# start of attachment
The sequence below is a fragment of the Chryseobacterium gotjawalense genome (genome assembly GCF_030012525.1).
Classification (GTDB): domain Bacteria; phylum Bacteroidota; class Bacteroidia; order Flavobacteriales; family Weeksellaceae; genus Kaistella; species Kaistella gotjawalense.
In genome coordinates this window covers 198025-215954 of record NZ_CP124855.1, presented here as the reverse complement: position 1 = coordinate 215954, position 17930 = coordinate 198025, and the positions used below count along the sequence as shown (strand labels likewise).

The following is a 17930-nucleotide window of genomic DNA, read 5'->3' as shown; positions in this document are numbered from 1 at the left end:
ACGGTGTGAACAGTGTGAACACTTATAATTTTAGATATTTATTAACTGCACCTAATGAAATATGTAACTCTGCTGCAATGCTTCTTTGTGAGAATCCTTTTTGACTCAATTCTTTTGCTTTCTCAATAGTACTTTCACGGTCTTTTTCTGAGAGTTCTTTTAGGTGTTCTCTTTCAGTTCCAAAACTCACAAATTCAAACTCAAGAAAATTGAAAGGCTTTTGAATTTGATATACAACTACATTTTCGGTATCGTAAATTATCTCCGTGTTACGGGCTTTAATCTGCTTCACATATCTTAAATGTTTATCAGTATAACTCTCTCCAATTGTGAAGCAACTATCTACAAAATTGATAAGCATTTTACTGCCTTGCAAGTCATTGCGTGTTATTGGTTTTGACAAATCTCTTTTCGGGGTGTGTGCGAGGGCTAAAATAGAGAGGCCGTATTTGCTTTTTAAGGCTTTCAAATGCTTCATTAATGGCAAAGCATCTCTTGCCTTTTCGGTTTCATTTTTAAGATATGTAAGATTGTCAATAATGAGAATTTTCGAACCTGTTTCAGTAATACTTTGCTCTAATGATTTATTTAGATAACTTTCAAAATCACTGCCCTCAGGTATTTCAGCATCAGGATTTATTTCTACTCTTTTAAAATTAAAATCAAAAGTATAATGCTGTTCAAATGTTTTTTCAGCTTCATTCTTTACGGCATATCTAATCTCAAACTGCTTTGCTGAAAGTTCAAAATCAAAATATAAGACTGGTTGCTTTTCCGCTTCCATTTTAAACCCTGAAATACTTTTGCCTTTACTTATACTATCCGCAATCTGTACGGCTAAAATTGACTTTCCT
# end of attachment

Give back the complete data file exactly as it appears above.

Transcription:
The sequence below is a fragment of the Chryseobacterium gotjawalense genome (genome assembly GCF_030012525.1).
Classification (GTDB): domain Bacteria; phylum Bacteroidota; class Bacteroidia; order Flavobacteriales; family Weeksellaceae; genus Kaistella; species Kaistella gotjawalense.
In genome coordinates this window covers 198025-215954 of record NZ_CP124855.1, presented here as the reverse complement: position 1 = coordinate 215954, position 17930 = coordinate 198025, and the positions used below count along the sequence as shown (strand labels likewise).

The following is a 17930-nucleotide window of genomic DNA, read 5'->3' as shown; positions in this document are numbered from 1 at the left end:
ACGGTGTGAACAGTGTGAACACTTATAATTTTAGATATTTATTAACTGCACCTAATGAAATATGTAACTCTGCTGCAATGCTTCTTTGTGAGAATCCTTTTTGACTCAATTCTTTTGCTTTCTCAATAGTACTTTCACGGTCTTTTTCTGAGAGTTCTTTTAGGTGTTCTCTTTCAGTTCCAAAACTCACAAATTCAAACTCAAGAAAATTGAAAGGCTTTTGAATTTGATATACAACTACATTTTCGGTATCGTAAATTATCTCCGTGTTACGGGCTTTAATCTGCTTCACATATCTTAAATGTTTATCAGTATAACTCTCTCCAATTGTGAAGCAACTATCTACAAAATTGATAAGCATTTTACTGCCTTGCAAGTCATTGCGTGTTATTGGTTTTGACAAATCTCTTTTCGGGGTGTGTGCGAGGGCTAAAATAGAGAGGCCGTATTTGCTTTTTAAGGCTTTCAAATGCTTCATTAATGGCAAAGCATCTCTTGCCTTTTCGGTTTCATTTTTAAGATATGTAAGATTGTCAATAATGAGAATTTTCGAACCTGTTTCAGTAATACTTTGCTCTAATGATTTATTTAGATAACTTTCAAAATCACTGCCCTCAGGTATTTCAGCATCAGGATTTATTTCTACTCTTTTAAAATTAAAATCAAAAGTATAATGCTGTTCAAATGTTTTTTCAGCTTCATTCTTTACGGCATATCTAATCTCAAACTGCTTTGCTGAAAGTTCAAAATCAAAATATAAGACTGGTTGCTTTTCCGCTTCCATTTTAAACCCTGAAATACTTTTGCCTTTACTTATACTATCCGCAATCTGTACGGCTAAAATTGACTTTCCT